The step goal of 10,000 is the recommended daily step target for healthy adults, but it might not be right for you! Depending on your current activity level, we recommend that you monitor your own activity to set your own specific goal. Setting your own personal step goal is a great way to encourages more active choices throughout the day. Tracking your progress on your Dashboard can help you to stay motivated to move move in order to increase your activity level. 

Counting Steps

Choosing an Activity Tracker

Most wrist worn physical activity trackers convert the number of steps with algorithms into measures, such as the distance covered and the number of calories burned. Associated mobile applications provide insight into individual physical activity behaviour over a certain period of time. The 10,000 Steps website has Fitbit, Garmin and Google Fit integration to allow steps to be automatically synced.

A pedometer is a portable, user friendly device that counts steps by detecting motion of the hips. A pedometer should be clipped securely to a belt, pants or skirt just above the hip in line with the knee. The pedometer must remain vertical, as it counts steps using a pendulum and spring mechanism, which moves up and down as you walk. Pedometers are a great low cost option for large workplaces and those who do not have access to phones and activity trackers. 10,000 Steps pedometers and activity trackers are available from our supplier Health Management Group.

Why 10,000 Steps

The goal of 10,000 steps is the recommended daily step target for healthy adults to achieve health benefits. With continual advances in technology and our lives becoming more sedentary it now takes a concerted effort to make active choices. We can all make the effort to move more in small ways across the day, by parking further from the entrance to shops, taking stairs instead of escalators, standing while at work and walking to socialise with friends and family.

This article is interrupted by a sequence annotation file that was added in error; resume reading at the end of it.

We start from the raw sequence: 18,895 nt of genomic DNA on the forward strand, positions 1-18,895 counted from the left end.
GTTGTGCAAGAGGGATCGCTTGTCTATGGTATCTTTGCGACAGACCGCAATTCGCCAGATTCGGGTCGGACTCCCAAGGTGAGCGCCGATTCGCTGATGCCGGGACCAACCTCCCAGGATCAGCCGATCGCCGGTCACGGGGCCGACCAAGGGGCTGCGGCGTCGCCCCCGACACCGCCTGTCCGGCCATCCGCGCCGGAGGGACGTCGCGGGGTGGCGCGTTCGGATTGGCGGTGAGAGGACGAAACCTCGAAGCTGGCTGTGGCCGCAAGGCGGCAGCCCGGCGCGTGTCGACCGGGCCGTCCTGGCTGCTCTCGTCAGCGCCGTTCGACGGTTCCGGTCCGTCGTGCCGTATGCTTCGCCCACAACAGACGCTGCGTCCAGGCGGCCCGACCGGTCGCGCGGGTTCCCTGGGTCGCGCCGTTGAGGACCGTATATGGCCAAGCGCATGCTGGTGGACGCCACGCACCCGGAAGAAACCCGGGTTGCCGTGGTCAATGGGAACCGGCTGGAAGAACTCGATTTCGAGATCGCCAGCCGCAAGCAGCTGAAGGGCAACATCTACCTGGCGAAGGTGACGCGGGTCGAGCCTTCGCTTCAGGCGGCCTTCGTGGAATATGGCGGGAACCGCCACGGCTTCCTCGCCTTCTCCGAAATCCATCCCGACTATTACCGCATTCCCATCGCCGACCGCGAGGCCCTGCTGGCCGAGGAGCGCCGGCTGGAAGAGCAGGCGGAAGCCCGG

Activity trackers provide data which enables you to become aware of your physical activity levels, work towards a goal and monitor progress. Studies using the 10,000 steps per day goal have shown weight loss, improved glucose tolerance, and reduced blood pressure from increased physical activity toward achieving this goal. The following pedometer indices have been developed to provide a guideline on steps and activity levels:

  • Sedentary is less than 5,000 steps per day 
  • Low active is 5,000 to 7,499 steps per day
  • Somewhat active is 7,500 to 9,999 steps per day
  • Active is more than 10,000 steps per day
  • Highly active is more than 12,500 

Although the program promotes the goal of reaching 10,000 steps each day for healthy adults, this goal is not universally appropriate across all ages and physical function. There are some groups where the goal of 10,000 steps may not be accurate, such as the elderly and children. Your individual step goal should be based on current activity levels and overall health and fitness goals. For people who normally do fewer than 10,000 steps, increasing daily activity by 1-2,000 steps per day will provide health benefits. 

Combining Two Recommendations

For healthy adults, the goal of reaching 10,000 steps each day should be encouraged along with the Australian Physical Activity and Sedentary Behaviour Guidelines. To reach 10,000 steps, active choices should be made throughout the day as many adults struggle to reach 10,000 steps without also doing some form of planned moderate activity.

Thirty minutes of moderate physical activity such as walking, is approximately 3,000 - 4,000 steps. By combining both the goal of 10,000 steps each day and 30 minutes of moderate activity as recommended in the Australian Physical Activity and Sedentary Behaviour Guidelines, we are more likely to reach a physical activity level associated with health benefits. Remember one of the main points from the Guidelines though, doing something is better than none and doing more is better again, fits quite nicely with our slogan every step counts.

Always consult with a doctor or healthcare professional before commencing a physical activity program.

Login or Sign Up

Step up to the Challenge!
Login or Sign Up